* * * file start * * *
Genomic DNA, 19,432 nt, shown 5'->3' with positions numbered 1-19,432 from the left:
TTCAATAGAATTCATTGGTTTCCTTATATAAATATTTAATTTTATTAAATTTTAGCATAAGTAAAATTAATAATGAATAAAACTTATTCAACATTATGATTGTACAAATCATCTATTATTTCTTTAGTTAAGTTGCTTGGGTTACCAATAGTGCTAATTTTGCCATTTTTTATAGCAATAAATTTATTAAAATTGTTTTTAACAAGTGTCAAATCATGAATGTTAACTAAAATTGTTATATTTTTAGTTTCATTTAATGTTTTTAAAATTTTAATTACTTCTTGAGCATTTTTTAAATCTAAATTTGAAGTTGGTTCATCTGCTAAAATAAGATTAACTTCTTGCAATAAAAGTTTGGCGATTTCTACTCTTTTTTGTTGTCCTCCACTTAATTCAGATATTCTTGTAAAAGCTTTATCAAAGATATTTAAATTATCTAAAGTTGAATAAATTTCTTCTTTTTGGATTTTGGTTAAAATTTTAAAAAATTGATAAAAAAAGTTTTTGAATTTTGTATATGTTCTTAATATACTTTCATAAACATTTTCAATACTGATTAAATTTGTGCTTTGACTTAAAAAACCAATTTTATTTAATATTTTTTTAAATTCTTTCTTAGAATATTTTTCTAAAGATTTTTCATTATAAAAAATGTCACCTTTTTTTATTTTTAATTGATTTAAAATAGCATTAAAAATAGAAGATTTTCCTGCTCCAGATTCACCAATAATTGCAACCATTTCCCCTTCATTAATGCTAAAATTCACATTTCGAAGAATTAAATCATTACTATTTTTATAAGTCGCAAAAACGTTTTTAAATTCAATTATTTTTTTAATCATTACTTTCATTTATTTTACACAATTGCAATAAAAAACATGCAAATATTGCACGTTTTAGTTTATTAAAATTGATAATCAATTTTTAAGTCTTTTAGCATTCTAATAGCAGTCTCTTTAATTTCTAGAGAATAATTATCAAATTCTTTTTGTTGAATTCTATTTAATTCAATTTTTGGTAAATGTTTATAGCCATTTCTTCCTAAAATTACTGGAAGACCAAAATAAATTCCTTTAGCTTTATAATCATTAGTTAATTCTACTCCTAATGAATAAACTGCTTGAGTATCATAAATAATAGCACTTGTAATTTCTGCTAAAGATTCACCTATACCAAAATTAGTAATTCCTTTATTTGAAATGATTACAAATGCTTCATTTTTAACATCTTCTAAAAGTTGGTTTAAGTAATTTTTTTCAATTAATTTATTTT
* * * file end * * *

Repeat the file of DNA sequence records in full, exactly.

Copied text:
Genomic DNA, 19,432 nt, shown 5'->3' with positions numbered 1-19,432 from the left:
TTCAATAGAATTCATTGGTTTCCTTATATAAATATTTAATTTTATTAAATTTTAGCATAAGTAAAATTAATAATGAATAAAACTTATTCAACATTATGATTGTACAAATCATCTATTATTTCTTTAGTTAAGTTGCTTGGGTTACCAATAGTGCTAATTTTGCCATTTTTTATAGCAATAAATTTATTAAAATTGTTTTTAACAAGTGTCAAATCATGAATGTTAACTAAAATTGTTATATTTTTAGTTTCATTTAATGTTTTTAAAATTTTAATTACTTCTTGAGCATTTTTTAAATCTAAATTTGAAGTTGGTTCATCTGCTAAAATAAGATTAACTTCTTGCAATAAAAGTTTGGCGATTTCTACTCTTTTTTGTTGTCCTCCACTTAATTCAGATATTCTTGTAAAAGCTTTATCAAAGATATTTAAATTATCTAAAGTTGAATAAATTTCTTCTTTTTGGATTTTGGTTAAAATTTTAAAAAATTGATAAAAAAAGTTTTTGAATTTTGTATATGTTCTTAATATACTTTCATAAACATTTTCAATACTGATTAAATTTGTGCTTTGACTTAAAAAACCAATTTTATTTAATATTTTTTTAAATTCTTTCTTAGAATATTTTTCTAAAGATTTTTCATTATAAAAAATGTCACCTTTTTTTATTTTTAATTGATTTAAAATAGCATTAAAAATAGAAGATTTTCCTGCTCCAGATTCACCAATAATTGCAACCATTTCCCCTTCATTAATGCTAAAATTCACATTTCGAAGAATTAAATCATTACTATTTTTATAAGTCGCAAAAACGTTTTTAAATTCAATTATTTTTTTAATCATTACTTTCATTTATTTTACACAATTGCAATAAAAAACATGCAAATATTGCACGTTTTAGTTTATTAAAATTGATAATCAATTTTTAAGTCTTTTAGCATTCTAATAGCAGTCTCTTTAATTTCTAGAGAATAATTATCAAATTCTTTTTGTTGAATTCTATTTAATTCAATTTTTGGTAAATGTTTATAGCCATTTCTTCCTAAAATTACTGGAAGACCAAAATAAATTCCTTTAGCTTTATAATCATTAGTTAATTCTACTCCTAATGAATAAACTGCTTGAGTATCATAAATAATAGCACTTGTAATTTCTGCTAAAGATTCACCTATACCAAAATTAGTAATTCCTTTATTTGAAATGATTACAAATGCTTCATTTTTAACATCTTCTAAAAGTTGGTTTAAGTAATTTTTTTCAATTAATTTATTTT